7. Encourage students to also examine writing style when exploring the concept of point of view. For example, you could share excerpts from books with very distinctive styles, such as anything by Hemingway, Salinger's CATCHER IN THE RYE, Twain's HUCKLEBERRY FINN, or James Joyce's ULYSSES. After a discussion of what makes their styles unique, ask students to write a blog entry about their own lives using the writing style of one of these authors.

    Related Resources

    Books

    ORPHEUS AND COMPANY: CONTEMPORARY POEMS ON GREEK MYTHOLOGY
    Edited by Deborah DeNicola
    This book includes the work of well-known poets like John Ashbery, Louise Glück, and Muriel Rukeyser. It is organized by individual mythological figures that have inspired many modern poets, including 35 poems based on THE ODYSSEY.

    WAITING FOR ODYSSEUS: A NOVEL
    By Clemence McLaren
    This book retells the story of Odysseus form the perspective of the women in his life: Penelope, Eurycleia, Circe, and the goddess Pallas Athena. According to the School Library Journal, "In her fine epilogue, McLaren discusses characters, themes, and symbols, and she explains some of the underlying questions that made her tell the story in a way that addresses the concerns and interests of modern readers."

    Journal Article

    "The Siren Song That Keeps Us Coming Back: Multicultural Resources for Teaching Classical Mythology"
    By Elise Ann Earthman
    English Journal. (High school edition). Urbana: Oct 1997.Vol.86, Issue 6; pg. 76. This article provides an excellent bibliography of sources for classical themes in modern short stories and poetry.

    Web Sites

    Sites that retell the story of THE ODYSSEY:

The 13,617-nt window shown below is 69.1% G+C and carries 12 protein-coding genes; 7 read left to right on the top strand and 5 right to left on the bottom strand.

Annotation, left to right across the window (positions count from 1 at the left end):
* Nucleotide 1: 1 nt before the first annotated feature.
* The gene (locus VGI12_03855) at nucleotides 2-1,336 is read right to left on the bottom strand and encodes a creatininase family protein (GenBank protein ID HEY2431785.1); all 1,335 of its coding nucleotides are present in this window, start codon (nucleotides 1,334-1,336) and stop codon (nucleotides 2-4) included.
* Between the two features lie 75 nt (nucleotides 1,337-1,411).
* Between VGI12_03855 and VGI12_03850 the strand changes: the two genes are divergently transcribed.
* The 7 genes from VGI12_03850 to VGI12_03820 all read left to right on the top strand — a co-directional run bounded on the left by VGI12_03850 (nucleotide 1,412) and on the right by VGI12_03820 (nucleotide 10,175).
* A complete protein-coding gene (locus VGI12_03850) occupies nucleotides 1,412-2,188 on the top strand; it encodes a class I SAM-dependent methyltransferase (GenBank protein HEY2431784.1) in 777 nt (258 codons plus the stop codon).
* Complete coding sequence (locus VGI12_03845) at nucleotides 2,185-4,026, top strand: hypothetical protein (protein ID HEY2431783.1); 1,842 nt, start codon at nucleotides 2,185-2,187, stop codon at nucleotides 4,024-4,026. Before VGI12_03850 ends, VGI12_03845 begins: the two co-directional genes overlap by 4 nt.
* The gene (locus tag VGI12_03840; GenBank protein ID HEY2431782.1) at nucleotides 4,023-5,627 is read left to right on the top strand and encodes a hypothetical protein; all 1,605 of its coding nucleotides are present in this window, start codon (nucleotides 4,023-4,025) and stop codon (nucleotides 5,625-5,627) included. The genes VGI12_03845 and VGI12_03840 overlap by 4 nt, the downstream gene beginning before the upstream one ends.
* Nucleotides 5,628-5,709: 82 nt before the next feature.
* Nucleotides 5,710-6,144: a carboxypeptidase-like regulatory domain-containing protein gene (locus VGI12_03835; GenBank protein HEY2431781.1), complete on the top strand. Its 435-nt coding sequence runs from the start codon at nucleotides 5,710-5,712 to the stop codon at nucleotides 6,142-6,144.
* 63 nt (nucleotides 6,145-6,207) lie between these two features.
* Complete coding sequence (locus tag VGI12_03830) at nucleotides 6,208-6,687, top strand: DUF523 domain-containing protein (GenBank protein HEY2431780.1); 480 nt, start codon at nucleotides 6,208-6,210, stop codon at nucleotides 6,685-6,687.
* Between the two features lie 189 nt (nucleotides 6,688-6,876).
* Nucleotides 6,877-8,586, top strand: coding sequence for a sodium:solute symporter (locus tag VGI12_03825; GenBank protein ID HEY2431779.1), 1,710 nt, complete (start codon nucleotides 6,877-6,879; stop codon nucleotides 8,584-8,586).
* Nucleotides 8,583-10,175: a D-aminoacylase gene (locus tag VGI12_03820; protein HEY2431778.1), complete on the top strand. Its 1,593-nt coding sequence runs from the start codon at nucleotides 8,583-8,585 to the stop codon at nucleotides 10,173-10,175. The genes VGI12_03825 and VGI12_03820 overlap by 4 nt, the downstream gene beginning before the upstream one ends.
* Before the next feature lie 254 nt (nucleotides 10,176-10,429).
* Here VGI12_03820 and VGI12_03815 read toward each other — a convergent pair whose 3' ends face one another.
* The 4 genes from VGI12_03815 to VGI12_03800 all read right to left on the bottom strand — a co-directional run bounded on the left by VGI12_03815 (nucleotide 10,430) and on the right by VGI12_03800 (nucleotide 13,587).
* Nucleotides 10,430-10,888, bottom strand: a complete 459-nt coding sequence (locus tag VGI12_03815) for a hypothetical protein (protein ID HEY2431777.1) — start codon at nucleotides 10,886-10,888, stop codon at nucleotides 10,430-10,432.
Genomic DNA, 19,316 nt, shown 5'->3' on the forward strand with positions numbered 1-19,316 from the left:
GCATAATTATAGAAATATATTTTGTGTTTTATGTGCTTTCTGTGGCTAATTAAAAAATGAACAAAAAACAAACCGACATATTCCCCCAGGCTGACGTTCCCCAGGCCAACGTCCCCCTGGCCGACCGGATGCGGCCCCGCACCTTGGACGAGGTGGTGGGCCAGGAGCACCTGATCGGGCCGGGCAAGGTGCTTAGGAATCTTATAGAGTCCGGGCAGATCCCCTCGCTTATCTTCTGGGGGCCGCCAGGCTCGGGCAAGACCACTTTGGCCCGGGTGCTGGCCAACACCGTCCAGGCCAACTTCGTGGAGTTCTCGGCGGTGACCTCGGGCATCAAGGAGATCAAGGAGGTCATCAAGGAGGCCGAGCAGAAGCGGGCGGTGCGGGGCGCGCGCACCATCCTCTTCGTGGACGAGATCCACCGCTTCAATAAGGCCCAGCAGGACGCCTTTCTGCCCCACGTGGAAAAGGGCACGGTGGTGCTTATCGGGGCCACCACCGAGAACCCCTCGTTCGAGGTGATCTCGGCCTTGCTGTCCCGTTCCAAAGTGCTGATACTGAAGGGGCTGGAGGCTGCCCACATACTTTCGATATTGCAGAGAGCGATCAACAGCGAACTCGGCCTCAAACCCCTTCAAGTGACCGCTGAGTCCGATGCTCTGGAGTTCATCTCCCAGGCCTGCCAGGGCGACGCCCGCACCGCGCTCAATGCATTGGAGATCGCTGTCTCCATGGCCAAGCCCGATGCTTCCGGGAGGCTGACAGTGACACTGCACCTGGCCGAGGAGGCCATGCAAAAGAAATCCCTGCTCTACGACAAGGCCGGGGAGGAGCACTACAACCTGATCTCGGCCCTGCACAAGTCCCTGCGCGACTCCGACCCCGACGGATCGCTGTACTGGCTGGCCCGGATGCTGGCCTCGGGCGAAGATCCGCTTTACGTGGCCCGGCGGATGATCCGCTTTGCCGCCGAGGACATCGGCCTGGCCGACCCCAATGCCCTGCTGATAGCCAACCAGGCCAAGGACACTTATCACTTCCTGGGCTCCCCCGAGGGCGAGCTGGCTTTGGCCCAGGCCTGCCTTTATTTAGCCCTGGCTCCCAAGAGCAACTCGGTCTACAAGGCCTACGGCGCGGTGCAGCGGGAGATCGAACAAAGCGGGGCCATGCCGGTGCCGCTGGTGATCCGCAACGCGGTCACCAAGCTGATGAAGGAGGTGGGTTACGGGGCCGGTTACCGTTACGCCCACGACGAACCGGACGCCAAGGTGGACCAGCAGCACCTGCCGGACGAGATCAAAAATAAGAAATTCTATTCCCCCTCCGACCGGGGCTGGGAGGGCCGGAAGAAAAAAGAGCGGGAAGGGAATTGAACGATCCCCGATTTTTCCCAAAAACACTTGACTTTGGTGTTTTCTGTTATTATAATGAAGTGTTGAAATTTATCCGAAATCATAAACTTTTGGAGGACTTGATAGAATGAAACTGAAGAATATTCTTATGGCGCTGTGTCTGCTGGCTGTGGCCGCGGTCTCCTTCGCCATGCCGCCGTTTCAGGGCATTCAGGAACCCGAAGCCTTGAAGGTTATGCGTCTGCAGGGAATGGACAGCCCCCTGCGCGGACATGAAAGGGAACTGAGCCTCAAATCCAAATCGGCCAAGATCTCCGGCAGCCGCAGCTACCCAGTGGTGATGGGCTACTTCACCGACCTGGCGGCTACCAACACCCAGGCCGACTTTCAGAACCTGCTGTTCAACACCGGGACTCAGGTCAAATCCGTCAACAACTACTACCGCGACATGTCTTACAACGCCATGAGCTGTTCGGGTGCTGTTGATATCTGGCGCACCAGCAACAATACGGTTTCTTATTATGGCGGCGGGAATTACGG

Myth Man's Homework Help Center
    http://www.thanasis.com/ody01.htm
    This site provides a brief synopsis plus details on various parts of the story.

    MythWeb: THE ODYSSEY
    http://www.mythweb.com/odyssey/
    This resource provides a short and long version of THE ODYSSEY, as well as a detailed index with information on various elements of the story.

    Sites to help create a blog:

    Blogger.com
    http://www.blogger.com/start
    This easy to use site provides step-by-step instructions for starting a blog.

    Boutell.com: How Do I Create a Blog?
    http://www.boutell.com/newfaq/creating/cblog.html
    This resource outlines several ways to start your own blog, including some more technologically sophisticated options.

    Ask Bob Rankin: Create a Blog
    http://www.askbobrankin.com/create_a_blog.html
    Bob Rankin lists some additional blogging opportunities, plus some useful warnings for students about what not to include in a blog.

    Sources of fairy tales:

    Grimm's Fairy Tales
    http://www.cs.cmu.edu/~spok/grimmtmp/
    The Carnegie Melon University Web site provides an online book with 209 stories collected by the Brothers Grimm.

    ANDERSEN'S FAIRY TALES by Hans Christian Andersen
    http://www.gutenberg.org/catalog/world/readfile?fk_files=39259
    Project Gutenberg provides plain text of the stories of Hans Christian Andersen.

    Source of Greek myths:

    Project Gutenberg
    http://www.gutenberg.org/catalog/world/search
    Fund a number of Greek myth resources by searching under the subject of "mythology."

    About the Author

    Eileen M. Mattingly has been teaching English and social studies since 1968. She currently serves as principal of Indian Creek Upper School in Crownsville, Maryland. She holds a B.S.F.S. degree in International Studies from Georgetown University and has received master's degrees from St. John's University and the Johns Hopkins University, as well as two fellowships from the National Endowment for the Humanities. She has developed curricular materials for NOW, FRONTLINE/World, the Peace Corps, and the Center for Learning. She is also senior editor for a multi-volume curriculum project for Journeys in Film.